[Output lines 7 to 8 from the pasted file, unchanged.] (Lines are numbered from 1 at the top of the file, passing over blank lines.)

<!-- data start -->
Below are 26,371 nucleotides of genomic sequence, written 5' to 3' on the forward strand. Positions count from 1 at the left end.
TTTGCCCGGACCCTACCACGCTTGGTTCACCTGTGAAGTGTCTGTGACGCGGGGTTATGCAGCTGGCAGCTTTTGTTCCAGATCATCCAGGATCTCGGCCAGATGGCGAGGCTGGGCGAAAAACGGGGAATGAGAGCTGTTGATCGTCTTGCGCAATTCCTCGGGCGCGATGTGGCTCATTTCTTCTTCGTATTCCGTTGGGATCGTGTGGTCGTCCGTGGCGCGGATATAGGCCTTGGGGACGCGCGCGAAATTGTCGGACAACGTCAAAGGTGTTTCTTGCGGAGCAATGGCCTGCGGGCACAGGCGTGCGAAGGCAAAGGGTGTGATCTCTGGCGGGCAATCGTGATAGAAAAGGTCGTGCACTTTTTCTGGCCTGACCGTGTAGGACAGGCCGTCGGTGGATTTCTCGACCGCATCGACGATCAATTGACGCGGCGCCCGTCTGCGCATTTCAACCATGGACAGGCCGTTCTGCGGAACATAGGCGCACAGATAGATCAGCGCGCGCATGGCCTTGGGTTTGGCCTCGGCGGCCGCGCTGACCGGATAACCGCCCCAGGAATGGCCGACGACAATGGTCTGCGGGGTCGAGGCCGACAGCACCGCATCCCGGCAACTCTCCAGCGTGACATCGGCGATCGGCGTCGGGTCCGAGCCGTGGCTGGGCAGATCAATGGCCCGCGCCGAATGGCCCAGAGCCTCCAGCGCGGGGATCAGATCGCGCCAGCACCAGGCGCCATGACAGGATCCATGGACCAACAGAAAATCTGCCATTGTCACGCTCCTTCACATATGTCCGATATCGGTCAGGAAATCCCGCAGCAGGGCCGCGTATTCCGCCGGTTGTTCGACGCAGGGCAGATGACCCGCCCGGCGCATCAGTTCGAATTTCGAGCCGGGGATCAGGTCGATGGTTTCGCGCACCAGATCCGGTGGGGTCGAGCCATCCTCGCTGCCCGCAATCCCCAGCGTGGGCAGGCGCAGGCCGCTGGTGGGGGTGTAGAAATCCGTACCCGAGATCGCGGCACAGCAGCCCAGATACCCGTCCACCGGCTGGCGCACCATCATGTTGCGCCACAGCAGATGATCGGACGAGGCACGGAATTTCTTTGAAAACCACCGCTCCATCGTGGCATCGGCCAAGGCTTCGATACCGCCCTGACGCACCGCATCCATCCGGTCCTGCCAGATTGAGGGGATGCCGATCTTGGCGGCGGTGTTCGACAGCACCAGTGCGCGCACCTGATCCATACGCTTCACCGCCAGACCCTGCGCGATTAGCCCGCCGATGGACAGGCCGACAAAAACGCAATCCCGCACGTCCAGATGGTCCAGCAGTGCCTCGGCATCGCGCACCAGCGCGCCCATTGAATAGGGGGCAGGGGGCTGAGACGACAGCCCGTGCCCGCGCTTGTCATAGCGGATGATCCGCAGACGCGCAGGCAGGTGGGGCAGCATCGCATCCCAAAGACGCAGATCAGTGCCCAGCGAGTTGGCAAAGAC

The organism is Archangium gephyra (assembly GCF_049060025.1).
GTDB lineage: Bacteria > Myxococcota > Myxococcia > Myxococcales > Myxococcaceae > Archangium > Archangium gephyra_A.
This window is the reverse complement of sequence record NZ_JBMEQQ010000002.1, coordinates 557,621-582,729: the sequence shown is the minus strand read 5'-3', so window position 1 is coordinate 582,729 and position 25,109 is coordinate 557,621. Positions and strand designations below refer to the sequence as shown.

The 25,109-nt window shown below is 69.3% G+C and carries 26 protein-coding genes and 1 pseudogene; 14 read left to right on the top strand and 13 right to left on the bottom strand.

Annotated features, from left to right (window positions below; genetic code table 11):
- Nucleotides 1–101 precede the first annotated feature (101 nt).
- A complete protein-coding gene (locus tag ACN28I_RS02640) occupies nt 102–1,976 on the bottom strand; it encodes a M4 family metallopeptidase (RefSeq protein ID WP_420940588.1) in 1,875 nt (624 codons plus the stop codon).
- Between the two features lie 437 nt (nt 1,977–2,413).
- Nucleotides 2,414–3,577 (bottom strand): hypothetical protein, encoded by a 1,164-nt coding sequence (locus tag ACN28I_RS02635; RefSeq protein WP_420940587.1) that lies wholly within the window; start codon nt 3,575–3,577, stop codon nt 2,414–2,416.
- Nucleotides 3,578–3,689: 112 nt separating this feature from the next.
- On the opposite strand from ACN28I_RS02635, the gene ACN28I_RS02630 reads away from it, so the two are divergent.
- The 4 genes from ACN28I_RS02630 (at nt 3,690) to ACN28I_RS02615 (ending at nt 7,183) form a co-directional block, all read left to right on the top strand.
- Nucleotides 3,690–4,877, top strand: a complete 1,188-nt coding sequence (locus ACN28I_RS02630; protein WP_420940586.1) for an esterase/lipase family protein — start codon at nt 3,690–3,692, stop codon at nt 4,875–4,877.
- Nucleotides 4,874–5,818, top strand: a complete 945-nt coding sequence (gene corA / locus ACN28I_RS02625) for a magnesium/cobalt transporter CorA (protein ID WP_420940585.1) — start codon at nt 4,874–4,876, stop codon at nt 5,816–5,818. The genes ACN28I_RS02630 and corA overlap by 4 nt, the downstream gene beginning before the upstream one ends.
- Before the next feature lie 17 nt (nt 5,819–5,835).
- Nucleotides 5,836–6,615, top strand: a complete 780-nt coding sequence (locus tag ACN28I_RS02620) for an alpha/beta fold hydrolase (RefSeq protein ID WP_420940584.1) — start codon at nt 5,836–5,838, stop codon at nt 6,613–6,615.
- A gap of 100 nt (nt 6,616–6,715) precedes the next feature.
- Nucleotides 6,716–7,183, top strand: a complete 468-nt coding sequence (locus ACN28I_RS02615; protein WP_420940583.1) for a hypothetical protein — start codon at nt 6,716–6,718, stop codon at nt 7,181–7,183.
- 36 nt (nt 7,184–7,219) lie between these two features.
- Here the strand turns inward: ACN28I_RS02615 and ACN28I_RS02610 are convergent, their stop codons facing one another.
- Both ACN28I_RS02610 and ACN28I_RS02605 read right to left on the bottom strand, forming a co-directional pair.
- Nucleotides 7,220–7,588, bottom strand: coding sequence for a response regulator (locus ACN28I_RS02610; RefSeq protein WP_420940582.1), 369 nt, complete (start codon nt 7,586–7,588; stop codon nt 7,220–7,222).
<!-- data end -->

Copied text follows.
Annotated features, from left to right (window positions below; genetic code table 11):
- Nucleotides 1–101 precede the first annotated feature (101 nt).